So, there I was listening to an Englishman and a French woman flirt on my iPhone when a young lady stepped onto the train cradling sort of white small dog in her arms.

It was nothing to write home about, so I dismissed what I saw and carried on listening to the ‘I would like’ chapter of my French app.

With nothing else to look at on my journey, my eyes rested on the dog.

“But wheeeyyyyyytttt,” I thought, as said by my mum in her Jamaican accent [translation: but wait, hold on a minute]. “That dog has massive ears!”

Then I noticed the whiskers, and low and behold, it was actually a white rabbit with grey spots- on an orange LEASH with yellow flowers!

A leash- by Jove, that woman actually walks that thing!

Is it a fast hopper? Does it go in the direction she wants it to go in? Does it listen to commands? Can it do tricks? Would it poo in her arms at any minute?

These questions rapidly raced through my mind, and, I’m sure, the minds of my fellow passengers on the packed central line train.

People’s reactions to the rabbit were even more interesting to watch though, because, you know, it wasn’t really moving around or anything.

Some pretended not to notice- as if they’ve seen that all before or they shouldn’t be entertaining such behaviour. “I’m too sophisticated to notice such folly, yesss,” they faces seemed to say.

One woman looked on with disgust, which was understandable because if Roger (yes Roger, even though it was a female) pooed or farted, then she would be in the firing line. So she moved to the other side of the carriage.

But most people pointed and actually smiled! And it sparked a full blown conversation between two strangers! Mind you, the discussion wasn’t about feasible solutions on how to end world poverty, but it was something meaningful nonetheless.

It got me thinking. Does it really take something as peculiar as a rabbit on a leash to get a few people to loosen up and be friendly on a daily commute? Maybe I should invest in a penguin.

When the lady got off the train, I must admit, I strained my neck to try and catch a glimpse of the rabbit hopping along the platform. Alas, it did not happen.

The whole scenario did lift my spirits though. Then as I exited the station to go home I was greeted by Batman and Robin giving out Fitness First flyers. Fun times.

“Sandwich man!”

You know those days when you suddenly wake up to the incessant sound of ringing in your ears, or in my case quacking.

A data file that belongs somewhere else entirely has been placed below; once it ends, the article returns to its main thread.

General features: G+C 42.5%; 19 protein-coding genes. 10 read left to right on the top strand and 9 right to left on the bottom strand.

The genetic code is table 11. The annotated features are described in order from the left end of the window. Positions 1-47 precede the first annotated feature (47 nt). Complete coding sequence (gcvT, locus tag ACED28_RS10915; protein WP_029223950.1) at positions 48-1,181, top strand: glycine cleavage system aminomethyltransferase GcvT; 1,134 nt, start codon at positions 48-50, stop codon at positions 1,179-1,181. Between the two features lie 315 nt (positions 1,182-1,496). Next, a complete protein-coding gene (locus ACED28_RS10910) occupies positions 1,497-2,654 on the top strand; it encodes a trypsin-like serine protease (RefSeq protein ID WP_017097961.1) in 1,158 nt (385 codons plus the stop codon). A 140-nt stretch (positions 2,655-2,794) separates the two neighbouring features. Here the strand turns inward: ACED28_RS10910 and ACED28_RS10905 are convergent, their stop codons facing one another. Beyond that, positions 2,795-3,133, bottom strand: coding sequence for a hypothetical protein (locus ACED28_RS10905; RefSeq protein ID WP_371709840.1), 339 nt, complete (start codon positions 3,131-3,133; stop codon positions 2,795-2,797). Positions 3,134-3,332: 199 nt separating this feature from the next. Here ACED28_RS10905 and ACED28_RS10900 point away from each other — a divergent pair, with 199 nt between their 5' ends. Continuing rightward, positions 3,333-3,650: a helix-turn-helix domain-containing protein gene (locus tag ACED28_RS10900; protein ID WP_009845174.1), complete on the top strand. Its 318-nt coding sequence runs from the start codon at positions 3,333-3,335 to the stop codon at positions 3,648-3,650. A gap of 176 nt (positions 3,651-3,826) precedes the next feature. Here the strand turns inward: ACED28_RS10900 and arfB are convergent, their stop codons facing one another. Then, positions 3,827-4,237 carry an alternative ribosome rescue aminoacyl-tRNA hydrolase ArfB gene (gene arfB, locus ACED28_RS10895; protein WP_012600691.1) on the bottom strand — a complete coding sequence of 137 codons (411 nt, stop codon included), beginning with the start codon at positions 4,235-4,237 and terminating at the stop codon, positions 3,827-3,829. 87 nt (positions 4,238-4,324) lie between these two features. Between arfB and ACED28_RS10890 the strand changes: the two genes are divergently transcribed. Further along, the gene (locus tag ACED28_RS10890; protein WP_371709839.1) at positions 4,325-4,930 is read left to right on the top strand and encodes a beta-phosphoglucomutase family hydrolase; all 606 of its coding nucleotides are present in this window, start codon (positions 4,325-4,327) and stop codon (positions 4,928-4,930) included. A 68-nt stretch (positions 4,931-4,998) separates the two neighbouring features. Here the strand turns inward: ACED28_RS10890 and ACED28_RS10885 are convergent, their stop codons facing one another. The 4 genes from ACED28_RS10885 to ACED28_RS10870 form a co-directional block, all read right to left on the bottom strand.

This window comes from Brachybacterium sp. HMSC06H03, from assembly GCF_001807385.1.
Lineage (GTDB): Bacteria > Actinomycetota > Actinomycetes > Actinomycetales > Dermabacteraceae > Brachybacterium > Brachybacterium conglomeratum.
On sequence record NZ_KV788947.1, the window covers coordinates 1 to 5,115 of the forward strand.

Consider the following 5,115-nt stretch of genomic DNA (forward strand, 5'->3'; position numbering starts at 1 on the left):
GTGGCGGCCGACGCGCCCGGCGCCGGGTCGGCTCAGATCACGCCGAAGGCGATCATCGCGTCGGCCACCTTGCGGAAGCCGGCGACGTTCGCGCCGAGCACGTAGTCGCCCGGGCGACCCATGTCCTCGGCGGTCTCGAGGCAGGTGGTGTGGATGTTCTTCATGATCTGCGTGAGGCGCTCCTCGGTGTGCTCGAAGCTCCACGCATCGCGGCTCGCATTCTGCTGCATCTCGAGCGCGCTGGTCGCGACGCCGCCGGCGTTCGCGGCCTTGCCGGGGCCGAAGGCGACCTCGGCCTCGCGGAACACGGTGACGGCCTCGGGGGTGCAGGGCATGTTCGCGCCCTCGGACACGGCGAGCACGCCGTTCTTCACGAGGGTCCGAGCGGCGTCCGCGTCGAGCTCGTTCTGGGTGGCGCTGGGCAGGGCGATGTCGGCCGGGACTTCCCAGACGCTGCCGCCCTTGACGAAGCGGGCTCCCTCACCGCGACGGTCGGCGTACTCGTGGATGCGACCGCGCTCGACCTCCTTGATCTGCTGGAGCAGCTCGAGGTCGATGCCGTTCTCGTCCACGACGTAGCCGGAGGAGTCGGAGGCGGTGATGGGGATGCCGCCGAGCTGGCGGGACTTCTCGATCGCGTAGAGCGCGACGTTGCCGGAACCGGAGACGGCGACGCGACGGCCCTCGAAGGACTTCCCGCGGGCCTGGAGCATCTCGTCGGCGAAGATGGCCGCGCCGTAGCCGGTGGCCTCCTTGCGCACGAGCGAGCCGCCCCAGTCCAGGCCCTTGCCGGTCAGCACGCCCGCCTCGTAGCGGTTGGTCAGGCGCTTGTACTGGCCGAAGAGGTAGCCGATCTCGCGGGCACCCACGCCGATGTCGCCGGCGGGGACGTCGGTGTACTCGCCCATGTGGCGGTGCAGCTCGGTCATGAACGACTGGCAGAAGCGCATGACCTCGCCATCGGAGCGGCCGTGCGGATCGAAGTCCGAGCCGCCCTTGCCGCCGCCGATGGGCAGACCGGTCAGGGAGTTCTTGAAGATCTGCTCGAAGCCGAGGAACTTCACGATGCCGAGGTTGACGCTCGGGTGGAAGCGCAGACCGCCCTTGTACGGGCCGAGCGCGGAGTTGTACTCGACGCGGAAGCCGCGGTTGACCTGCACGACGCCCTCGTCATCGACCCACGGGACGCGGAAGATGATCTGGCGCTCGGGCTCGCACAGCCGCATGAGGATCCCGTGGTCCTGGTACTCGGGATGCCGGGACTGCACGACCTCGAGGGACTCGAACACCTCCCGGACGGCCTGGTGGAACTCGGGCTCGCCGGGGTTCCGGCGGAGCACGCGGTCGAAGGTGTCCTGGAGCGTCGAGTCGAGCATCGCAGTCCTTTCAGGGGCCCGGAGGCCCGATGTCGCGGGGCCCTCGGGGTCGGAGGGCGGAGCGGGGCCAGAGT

You feel groggy. Your eyes eventually readjust to the luminous red flashing lights of 06:20 glaring at you. ‘Get up’ it says, ‘get up’!

You realise it’s Monday morning. You groan, and you quickly proceed to press the snooze button, or, as in my case, you reset your alarm to half an hour later.

As a result of those extra winks in bed, you rush around like a headless chicken getting washed and dressed.

You manage to gulp down some sort of hot beverage (a hot chocolate for me), and then run to the bus stop with lots of pauses in between to catch your breath, of course.

You just about manage to get on the bus at said bus stop and then you make your ‘merry’ way to the tube station to join your fellow gloomy-looking commuters on a packed tube carriage.

Once everyone reaches their appointed destinations, like a throng of zombies, we slowly walk towards the barriers to take those dreaded steps to work.

As soon as you reach work, the obligatory small talk with your associates about the weekend begins. It’s a clumsy, yet well rehearsed, short dance routine. Yawn.

You then go through your monotonous work duties. You’re amazed at how quickly you slip back into that mode as if you never even had two days off at all.

Nevertheless, time seems to run at a snails pace as only 10 minutes have passed, and counting.

…But wait, you hear the elevator bell ring, and in anticipation your ears suddenly develop an acute sensitivity, listening for the faintest of sounds.

Drat, it’s only the postman making his delivery. Next time, you hope, next time…

You listen out for the next person to make their entrance from the elevator.

Then, then, when you had given up all hope, you hear a high-pitched voice exclaim “Morning! Sandwich man!”, and it has the same sort of pied piper effect that the music from an ice cream van has on children. And me.

Good news!!! He is the bringer of all things junk and potentially artery clogging to all men (and women). But more than that, he is a welcomed pause to an über long morning.

The curly-haired short man with his basket of goodies marks the promise of the long-awaited lunch break, and maybe, just maybe provides a glimmer of hope to the treasured home time, which glistens in the distance.

We are pretty much halfway through the morning till lunchtime, hoorah!! Yes, I can see that light at the end of the tunnel, I can SEE it, my son!

But alas, when he comes at 10:50 something, because he is late, as per, this still only signals that there are another 2 or so hours to go until that glorious hour-long break.

You only started at 9. Oh joy…